William Henry Bragg (2 July 1862 – 12 March 1942) was a British physicist and mathematician who made significant contributions to the fields of X-ray crystallography and spectroscopy.

Life and Career

He was born on 2 July 1862, in Westward, Cumberland, England. He won a scholarship to Trinity College, Cambridge University, and started studying there in 1881. In 1885, he graduated with first-class honors in the mathematical tripos under the tutelage of Dr. E. J. Routh.

After completing his studies, he worked as a lecturer at the University of Adelaide in Australia.

Gradually, he became interested in physics, especially electromagnetism. He was greatly interested in new discovery of Wilhelm Röntgen, namely X-Rays. He developed his interest in the field through his friendship with Ernest Rutherford.

In 1896, he demonstrated that X-rays could reveal structures that were otherwise invisible.

He published his papers on Alpha Rays and Radium Ionization Curves in 1904.

His most notable contribution to science was his development of X-ray crystallography, a technique for determining the arrangement of atoms in crystals. In 1912, Bragg and his son Lawrence used X-ray diffraction to determine the crystal structure of sodium chloride (table salt), which marked the beginning of a new era in the study of the structure of matter.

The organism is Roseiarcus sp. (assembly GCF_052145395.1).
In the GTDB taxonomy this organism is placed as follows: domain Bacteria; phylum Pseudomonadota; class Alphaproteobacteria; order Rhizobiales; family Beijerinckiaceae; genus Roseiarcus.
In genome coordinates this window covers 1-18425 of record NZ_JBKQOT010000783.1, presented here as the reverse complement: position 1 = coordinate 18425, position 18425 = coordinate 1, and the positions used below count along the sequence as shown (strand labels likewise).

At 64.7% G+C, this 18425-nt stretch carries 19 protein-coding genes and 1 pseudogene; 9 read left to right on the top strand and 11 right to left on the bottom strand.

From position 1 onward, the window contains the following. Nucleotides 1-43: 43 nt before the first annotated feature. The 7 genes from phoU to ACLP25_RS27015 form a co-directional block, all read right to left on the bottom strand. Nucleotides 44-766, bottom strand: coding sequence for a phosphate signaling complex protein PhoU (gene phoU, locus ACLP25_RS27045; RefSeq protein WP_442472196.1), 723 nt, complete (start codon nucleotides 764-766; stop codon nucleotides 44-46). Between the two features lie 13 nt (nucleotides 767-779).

Bragg also made significant contributions to the study of spectroscopy, particularly the analysis of the spectra of gases. He was elected a Fellow of the Royal Society in 1907 and was knighted in 1920 for his contributions to science.

He was also active in sports while he was in Australia. In addition to golf and chess, he played lacrosse and lawn tennis.

Among other things, he helped establish the Adelaide University Lacrosse Club and the North Adelaide Lacrosse Club.

He returned to England in 1908 after 23 years in Australia. He became the Cavendish Professor of Physics at Leeds the next year.

He died on 12 March 1942, in London, England, UK.


He was awarded the Nobel Prize in Physics in 1915, along with his son Lawrence Bragg, for their work on X-ray crystallography.

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